A sometimes-touching memoir that will particularly delight the author’s friends and loved ones.



Vold’s debut memoir focuses on the 30 years he devoted to the U.S. Air Force. 

The author was born in 1940 and grew up on the eastern plains of South Dakota. His father was a farmer, but it wasn’t the most rewarding profession for him, especially during the Depression years. Vold says that he was deeply influenced by his father’s experience when he made the decision to chart his own course. After a brief stint in college at the South Dakota School of Mines and Technology, the author dropped out and enlisted in the Air Force. He was initially rejected because of his farsightedness, he says, but he successfully reapplied for an officer-commissioning program. After this point, the memoir largely chronicles his successful military career, which spanned three decades; he retired in 1989 as a chief master sergeant. During his service, he traveled widely within the United States and abroad, and was stationed in Southeast Asia during the Vietnam War. The most dramatic elements of Vold’s tale take place then, when he worked as a boom operator, helping to refuel other planes in flight; on one particular mission, he recalls, flying over the Gulf of Tonkin he could see the North Vietnamese fire missiles at American aircraft. After his retirement, he went back to school at California State University, Chico, and eventually earned a bachelor’s degree in economics. Vold’s remembrance is filled with photos and he explains them with plentiful commentary, tracking the arc of his professional life, as well as his developing family. At its best, this autobiography is candidly thoughtful. For example, the author tells of how, as a young man, his horizons were broadened regarding race relations; he notes that he, a white man, had never met a person of color before he entered the military. Also, his accounts regarding his father radiate a heartwarming affection, as in a section in which he recounts various dreams that he’s had about him. However, Vold’s minutely detailed exposition of his military career—including the most quotidian parts—may not interest many general readers. 

A sometimes-touching memoir that will particularly delight the author’s friends and loved ones. 

Pub Date: March 4, 2015

ISBN: 978-1-63417-861-7

Page Count: 334

Publisher: Page Publishing, Inc.

Review Posted Online: Dec. 21, 2018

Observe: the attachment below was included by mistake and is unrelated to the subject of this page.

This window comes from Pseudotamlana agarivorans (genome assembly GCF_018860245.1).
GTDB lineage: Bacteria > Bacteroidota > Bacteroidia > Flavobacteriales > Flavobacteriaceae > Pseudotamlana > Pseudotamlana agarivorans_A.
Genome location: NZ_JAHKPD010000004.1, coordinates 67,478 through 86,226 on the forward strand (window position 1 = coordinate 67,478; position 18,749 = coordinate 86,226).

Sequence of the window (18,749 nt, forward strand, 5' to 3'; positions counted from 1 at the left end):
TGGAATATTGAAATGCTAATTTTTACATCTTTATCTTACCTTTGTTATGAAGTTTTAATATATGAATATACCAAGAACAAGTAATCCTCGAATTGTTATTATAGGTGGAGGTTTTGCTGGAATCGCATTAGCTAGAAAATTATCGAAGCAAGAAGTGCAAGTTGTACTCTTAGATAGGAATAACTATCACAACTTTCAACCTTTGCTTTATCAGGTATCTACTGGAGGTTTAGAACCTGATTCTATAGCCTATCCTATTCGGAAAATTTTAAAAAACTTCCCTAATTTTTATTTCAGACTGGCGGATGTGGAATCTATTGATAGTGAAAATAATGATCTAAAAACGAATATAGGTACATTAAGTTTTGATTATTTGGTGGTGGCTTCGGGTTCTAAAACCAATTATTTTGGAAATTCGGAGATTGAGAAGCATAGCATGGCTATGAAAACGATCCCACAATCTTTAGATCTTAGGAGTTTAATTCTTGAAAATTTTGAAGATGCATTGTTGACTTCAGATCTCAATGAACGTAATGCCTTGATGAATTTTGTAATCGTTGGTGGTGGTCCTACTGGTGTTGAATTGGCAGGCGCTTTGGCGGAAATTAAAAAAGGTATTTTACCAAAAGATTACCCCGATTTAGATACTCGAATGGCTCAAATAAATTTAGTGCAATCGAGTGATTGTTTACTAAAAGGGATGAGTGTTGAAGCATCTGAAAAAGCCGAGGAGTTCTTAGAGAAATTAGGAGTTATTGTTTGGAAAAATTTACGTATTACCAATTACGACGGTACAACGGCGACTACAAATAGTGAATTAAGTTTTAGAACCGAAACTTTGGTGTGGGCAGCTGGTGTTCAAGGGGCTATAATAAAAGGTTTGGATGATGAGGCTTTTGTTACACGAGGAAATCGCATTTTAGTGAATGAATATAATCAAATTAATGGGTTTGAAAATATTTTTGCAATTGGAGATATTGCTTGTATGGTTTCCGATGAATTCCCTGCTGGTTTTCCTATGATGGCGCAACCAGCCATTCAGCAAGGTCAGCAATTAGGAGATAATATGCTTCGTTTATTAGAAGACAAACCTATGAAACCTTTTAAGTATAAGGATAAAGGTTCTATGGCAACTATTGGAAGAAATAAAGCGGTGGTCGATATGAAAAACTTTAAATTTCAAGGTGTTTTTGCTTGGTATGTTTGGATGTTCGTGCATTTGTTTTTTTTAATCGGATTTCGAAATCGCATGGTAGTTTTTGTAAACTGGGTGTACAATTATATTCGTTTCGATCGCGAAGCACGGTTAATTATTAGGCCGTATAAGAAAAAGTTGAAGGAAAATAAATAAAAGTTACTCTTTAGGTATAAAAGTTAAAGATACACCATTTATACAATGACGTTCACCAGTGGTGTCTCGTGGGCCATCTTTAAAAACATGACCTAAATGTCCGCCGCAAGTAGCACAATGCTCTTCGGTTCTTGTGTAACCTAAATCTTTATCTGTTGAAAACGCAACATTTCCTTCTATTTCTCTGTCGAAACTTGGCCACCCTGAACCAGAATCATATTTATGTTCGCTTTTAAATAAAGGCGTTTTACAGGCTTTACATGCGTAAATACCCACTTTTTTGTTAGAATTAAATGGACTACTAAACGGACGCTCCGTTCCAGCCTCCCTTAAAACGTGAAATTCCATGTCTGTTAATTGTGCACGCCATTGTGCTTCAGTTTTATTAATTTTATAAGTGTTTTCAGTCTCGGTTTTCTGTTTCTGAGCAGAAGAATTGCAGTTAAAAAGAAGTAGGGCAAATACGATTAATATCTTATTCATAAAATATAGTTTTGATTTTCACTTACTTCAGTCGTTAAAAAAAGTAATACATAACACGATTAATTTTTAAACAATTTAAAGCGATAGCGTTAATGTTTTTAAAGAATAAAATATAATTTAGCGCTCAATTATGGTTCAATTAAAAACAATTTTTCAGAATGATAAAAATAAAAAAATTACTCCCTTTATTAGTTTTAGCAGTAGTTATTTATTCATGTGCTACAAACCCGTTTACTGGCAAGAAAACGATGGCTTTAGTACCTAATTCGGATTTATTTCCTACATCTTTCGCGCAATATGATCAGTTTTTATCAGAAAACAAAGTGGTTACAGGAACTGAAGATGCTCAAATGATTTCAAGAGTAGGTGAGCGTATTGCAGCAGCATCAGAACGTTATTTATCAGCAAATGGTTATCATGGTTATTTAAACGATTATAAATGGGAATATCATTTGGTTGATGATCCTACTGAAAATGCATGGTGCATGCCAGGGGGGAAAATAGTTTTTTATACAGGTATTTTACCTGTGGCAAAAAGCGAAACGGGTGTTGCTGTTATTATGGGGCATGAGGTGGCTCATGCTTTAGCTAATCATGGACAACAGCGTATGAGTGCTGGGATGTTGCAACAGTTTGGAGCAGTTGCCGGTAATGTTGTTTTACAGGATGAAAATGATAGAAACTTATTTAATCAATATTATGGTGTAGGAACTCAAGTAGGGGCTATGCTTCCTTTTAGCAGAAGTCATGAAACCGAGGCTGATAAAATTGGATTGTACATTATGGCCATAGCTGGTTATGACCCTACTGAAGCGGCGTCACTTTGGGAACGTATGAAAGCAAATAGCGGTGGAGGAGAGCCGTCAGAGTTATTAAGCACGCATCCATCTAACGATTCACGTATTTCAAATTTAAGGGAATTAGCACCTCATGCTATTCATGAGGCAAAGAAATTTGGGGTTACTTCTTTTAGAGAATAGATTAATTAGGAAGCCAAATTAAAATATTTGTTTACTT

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Noted jazz and pop record producer Thiele offers a chatty autobiography. Aided by record-business colleague Golden, Thiele traces his career from his start as a ``pubescent, novice jazz record producer'' in the 1940s through the '50s, when he headed Coral, Dot, and Roulette Records, and the '60s, when he worked for ABC and ran the famous Impulse! jazz label. At Coral, Thiele championed the work of ``hillbilly'' singer Buddy Holly, although the only sessions he produced with Holly were marred by saccharine strings. The producer specialized in more mainstream popsters like the irrepressibly perky Teresa Brewer (who later became his fourth wife) and the bubble-machine muzak-meister Lawrence Welk. At Dot, Thiele was instrumental in recording Jack Kerouac's famous beat- generation ramblings to jazz accompaniment (recordings that Dot's president found ``pornographic''), while also overseeing a steady stream of pop hits. He then moved to the Mafia-controlled Roulette label, where he observed the ``silk-suited, pinky-ringed'' entourage who frequented the label's offices. Incredibly, however, Thiele remembers the famously hard-nosed Morris Levy, who ran the label and was eventually convicted of extortion, as ``one of the kindest, most warm-hearted, and classiest music men I have ever known.'' At ABC/Impulse!, Thiele oversaw the classic recordings of John Coltrane, although he is the first to admit that Coltrane essentially produced his own sessions. Like many producers of the day, Thiele participated in the ownership of publishing rights to some of the songs he recorded; he makes no apology for this practice, which he calls ``entirely appropriate and without any ethical conflicts.'' A pleasant, if not exactly riveting, memoir that will be of most interest to those with a thirst for cocktail-hour stories of the record biz. (25 halftones, not seen)